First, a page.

I’ve spent the better part of this past week asking myself, what right do the Washington Valor have to challenge the Baltimore Brigade for the Arena Football League’s crown this Saturday night?
Valor fans and those blind disciples of indoor football’s original league will say they have every right. The all-in playoff format was preordained before the year began. Every team went in eyes wide open, knowing the Arena Bowl would be free game regardless of the regular season. Most importantly, nobody lobbied for this as a handicap to help level the field. So, why shouldn’t the Valor get their shot?
Well, they went 2-10 on the regular season, so there’s that. Name another team that won 17% of its games and was allowed to compete for a championship. It’s the equivalent of a Major League Baseball team going 27-135 and playing in the World Series. The regular season has to mean something, but instead it’s been dissed by the AFL twice now – in 2016 all eight teams got in. That doesn’t happen anywhere beyond my town’s tee-ball little league, where every batter gets to score a run while anxious parents scream with delight when the game is inevitably tied in the bottom of every inning. Is this the level to which the AFL aspires?
Then, in true David form, they go out and slay the formidable Albany Empire in their first round series, if you regard splitting two games as some giant-killing feat. The on-any-given-Sunday theory also applies to Saturdays if you let it, and the AFL’s Competition Committee did just that. The Valor may well be a different team with Arvell Nelson at quarterback – as looked to be the case on Saturday – but that discovery should have been tabled until next year. After all, the San Francisco 49ers didn’t get asked to the postseason because Jimmy Garoppolo made them a different team. But where Garoppolo has found other ways to bide his time until his big shot, Nelson is giving the Valor the mulligan of a lifetime this Saturday.
Folks will say how much they loved the new two-game combined-score format, that it added an extra dimension of intrigue to the first round that nobody saw coming. I’ll admit it kept me thinking. Like, why would you potentially reward a team for running up the score? What happens if a team lost the first game by one point and was tied at the end of regulation in the second? And mostly, why would a top seed be denied home field advantage?
The aggregate-score system was too gimmicky for my taste. It’s what ESPN described as the ‘bonkers’ tournament ideal – strip away all advantages the better team has earned over its opponent and let things play out in Wild West fashion. As they aptly pointed out, whenever you tinker with postseasons you increase this bonkers element at the expense of determining the true best team. It’s a great wow factor for casual fans and gives aid and comfort to the underdog, but it does nothing for the purist in me who wants the best team crowned champion, or to at least make it to the championship game.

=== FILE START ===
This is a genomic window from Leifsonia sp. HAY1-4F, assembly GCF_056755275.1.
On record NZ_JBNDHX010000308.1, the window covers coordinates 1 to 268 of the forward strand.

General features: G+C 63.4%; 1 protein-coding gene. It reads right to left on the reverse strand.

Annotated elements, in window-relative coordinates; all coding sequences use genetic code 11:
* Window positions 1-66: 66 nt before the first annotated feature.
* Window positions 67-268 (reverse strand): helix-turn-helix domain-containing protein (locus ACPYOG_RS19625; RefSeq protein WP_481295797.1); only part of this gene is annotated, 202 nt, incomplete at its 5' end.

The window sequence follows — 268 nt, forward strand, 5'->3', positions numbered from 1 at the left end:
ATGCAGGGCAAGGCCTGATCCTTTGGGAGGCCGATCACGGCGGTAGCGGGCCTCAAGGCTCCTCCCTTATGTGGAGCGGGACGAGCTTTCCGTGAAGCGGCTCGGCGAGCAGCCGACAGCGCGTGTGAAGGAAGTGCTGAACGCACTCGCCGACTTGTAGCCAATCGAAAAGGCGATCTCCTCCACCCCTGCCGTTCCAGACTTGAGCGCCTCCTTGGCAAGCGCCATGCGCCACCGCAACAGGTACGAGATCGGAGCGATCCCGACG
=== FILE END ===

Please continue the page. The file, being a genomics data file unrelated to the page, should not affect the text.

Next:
Instead, we have the Washington freakin’ Valor.
To exacerbate things, the Valor were even given the right to host, not by virtue of being a higher seed than the Brigade, nor because the Capital One Center was this year’s predetermined neutral site, but because they drew more in attendance. Hey, what league doesn’t want their fans to have a say in determining its champion? Well, okay, there was the aforementioned MLB with their nonsense of awarding World Series home field advantage to the winner of a game whose starters were voted on by fans, but even they came to their senses and abolished that. Thankfully, Ted Leonsis’ construction schedule forced the Beltway Bowl further up Route 95 where it belongs, right in downtown Baltimore.
The fix to this embarrassment would have been simple: remove all the veneer that has made this iteration of the AFL comical.
First, take a page from the Elite Indoor Football League, a four-team A4 league that eliminated one team in the regular season, went with a playoff field of three, and gave the top seed a first-round bye. Rocket science, right? Look, if I get invited to a party I want to know somebody else in the building did not, even if it’s only the guy down the hall with the chronic BO who spits in your face when he talks. It doesn’t matter; I am among a select few, no matter how generous the selection criteria is.
Next, leave the aggregate-scoring system to Major League Soccer, that world of bonus time and flopping where buffoonery like this thrives.
And finally, if the Arena Bowl venue is going to be selected in arbitrary fashion, I’d rather see it based on the shortest beer lines in the concourse area, or best resolution on the Jumbotron. Really, anything that can fill my visceral needs in the here and now.
So, what’s done is done. I’ll be watching on Saturday and trusting that the Brigade don’t pull an Empire-like choke to make matters worse. Let’s end this act in the Theatre of the Absurd that has been 2018, get back to six teams next year, and do things right.
As for now, in Valor there is indeed hope. A bit too much if you ask me. And for that, we have the AFL’s Competition Committee to thank.